Competitive grants: Wave of the future?
In 1985, selenium contamination of Kesterson reservoir and the poisoning of scores of waterfowl led to a permanent augmentation in state research funding and the creation of the UC Salinity Drainage Task Force. Before that, critical needs to reduce overall pesticide use and advance sustainable agriculture led to state funding of the UC Integrated Pest Management Project and the UC Sustainable Agriculture Research and Education Project. However, there have been no such augmentations for nearly 10 years and there is little likelihood that the state will be in a fiscal position to make such augmentations in the foreseeable future.
Partly because of this, the Division has established a competitive grants program, now in its fourth year of operation. With each succeeding year the process for awarding the funds has improved. This year, for the first time, we employed a process similar to that of the National Science Foundation, in which the research and extension proposals were reviewed for scientific merit by eight peer panels. In addition, the Council of Associate Deans and Assistant Directors conducted a programmatic review.
Ultimately, funds were awarded to 32 projects selected from 162 proposals. Final funding decisions were made by the Vice President.
The purpose of the Divisionwide competitive grants program is to provide modest support (up to $20,000) for one year to accomplish research and extension projects that are of high priority from a statewide perspective. The program has been funded at a level of approximately $600,000 annually with Statewide Critical Applied Research funds and temporary moneys available to the Office of the Vice President. Early signs suggest that the program has enabled Division faculty to leverage additional funds from outside sources, and has supported high-priority research and extension activities for which there is no alternative source of funding. We plan to further document the impacts of the competitive grants program with a survey of all grant recipients.
Based on experience with the competitive grants program over the past three years, several members of the Division have suggested informally that the grants program should be expanded. For example, we might provide funding on a competitive basis to support substantial research projects for periods of up to three years. Expansion of the competitive grants program could help to address important challenges. First, the Division needs funds that can be allocated flexibly to respond to high-priority, emerging research needs in a timely fashion. The current patterns of funding allocation within the Division are relatively inflexible. Approximately 88% of our state funds are accounted for by academic salaries and staff salaries. A pool of permanent funds available for allocation through a competitive, peer-reviewed process could provide the flexibility needed to respond to new research priorities quickly.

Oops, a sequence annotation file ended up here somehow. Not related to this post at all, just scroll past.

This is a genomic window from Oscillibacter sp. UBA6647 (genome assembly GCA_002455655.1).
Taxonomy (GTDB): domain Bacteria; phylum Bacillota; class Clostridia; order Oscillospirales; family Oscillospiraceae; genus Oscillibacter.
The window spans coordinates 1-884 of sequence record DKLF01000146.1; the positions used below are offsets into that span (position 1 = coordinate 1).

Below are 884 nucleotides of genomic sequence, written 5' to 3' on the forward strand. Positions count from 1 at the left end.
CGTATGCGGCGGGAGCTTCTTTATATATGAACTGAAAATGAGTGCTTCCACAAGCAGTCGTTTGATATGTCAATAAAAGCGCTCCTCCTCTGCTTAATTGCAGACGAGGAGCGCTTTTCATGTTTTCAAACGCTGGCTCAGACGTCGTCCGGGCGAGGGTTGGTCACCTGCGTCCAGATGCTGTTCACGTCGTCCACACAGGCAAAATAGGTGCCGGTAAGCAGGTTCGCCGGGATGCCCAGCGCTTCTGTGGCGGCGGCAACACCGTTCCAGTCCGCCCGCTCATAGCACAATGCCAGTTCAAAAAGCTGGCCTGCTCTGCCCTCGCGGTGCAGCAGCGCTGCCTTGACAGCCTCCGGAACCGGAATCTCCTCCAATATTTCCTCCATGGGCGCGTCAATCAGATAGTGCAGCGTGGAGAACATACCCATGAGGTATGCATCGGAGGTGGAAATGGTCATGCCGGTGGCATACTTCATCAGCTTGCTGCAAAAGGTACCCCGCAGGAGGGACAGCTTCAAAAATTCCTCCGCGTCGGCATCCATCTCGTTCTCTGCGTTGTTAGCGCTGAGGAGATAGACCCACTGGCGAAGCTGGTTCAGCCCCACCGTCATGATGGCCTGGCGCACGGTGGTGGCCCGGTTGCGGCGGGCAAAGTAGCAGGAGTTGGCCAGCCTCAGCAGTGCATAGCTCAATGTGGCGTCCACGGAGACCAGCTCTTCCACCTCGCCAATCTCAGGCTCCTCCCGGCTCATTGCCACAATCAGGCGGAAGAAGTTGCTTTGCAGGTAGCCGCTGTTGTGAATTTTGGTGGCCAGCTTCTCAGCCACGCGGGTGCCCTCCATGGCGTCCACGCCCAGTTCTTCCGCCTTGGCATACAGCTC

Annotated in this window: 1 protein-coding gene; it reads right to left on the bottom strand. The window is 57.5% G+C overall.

Second, funding will be needed to support programmatic priorities identified in the Division's mid- and long-term planning processes. The DANR Program Planning Advisory Committees (PPACs) and related processes are broadly participatory; the priorities which emerge from them will reflect the judgments of faculty from throughout the Division. The capacity of the Division to pursue strategic initiatives identified in the planning process and to adapt to rapidly changing internal and external circumstances will depend, in part, on our ability to allocate and reallocate resources flexibly.
Third, with few exceptions, Division funds — even those that are awarded competitively — are reserved for Division faculty. Yet, few would argue that the Division has a monopoly within the University on the expertise needed to address the problems of agricultural, natural and human resources. An expanded competitive grants program would allow us to attract the expertise of all University faculty who are interested in contributing to the Division's mission — not just those within the Division.
Fourth, many signs point to the fact that multidisciplinary research will be needed if we are to address modern research problems. Multidisciplinary research will need to play a larger role than it has historically both in the Division and the University at large. Yet, faculty have few incentives to be involved in multidisciplinary research. An enlarged competitive grants program could introduce such incentives by giving award preferences to such research.
While the arguments favoring an expanded competitive grants program are persuasive there are valid concerns surrounding the question of how such a program might be financed. It appears unlikely that funds to support a competitive grants program could be garnered from external sources. Some Division members are apprehensive that core Division programs could be further downsized to generate funds to support an expanded competitive grants program. Yet, others believe that competitive grants will serve as the catalyst for focusing our core programs more effectively. Despite the controversy, the Division must find ways to develop the flexibility needed to respond to evolving problems in the absence of funding augmentations. It must find ways to make use of the considerable talent of non-Division faculty in addressing the Division's mission. It must find ways of pursuing and supporting the strategic initiatives that emerge from the Division-wide planning process and it must find ways to encourage multidisciplinary research. An enlarged competitive grants program may not be the only answer, but it is one that deserves careful consideration and debate in the coming months.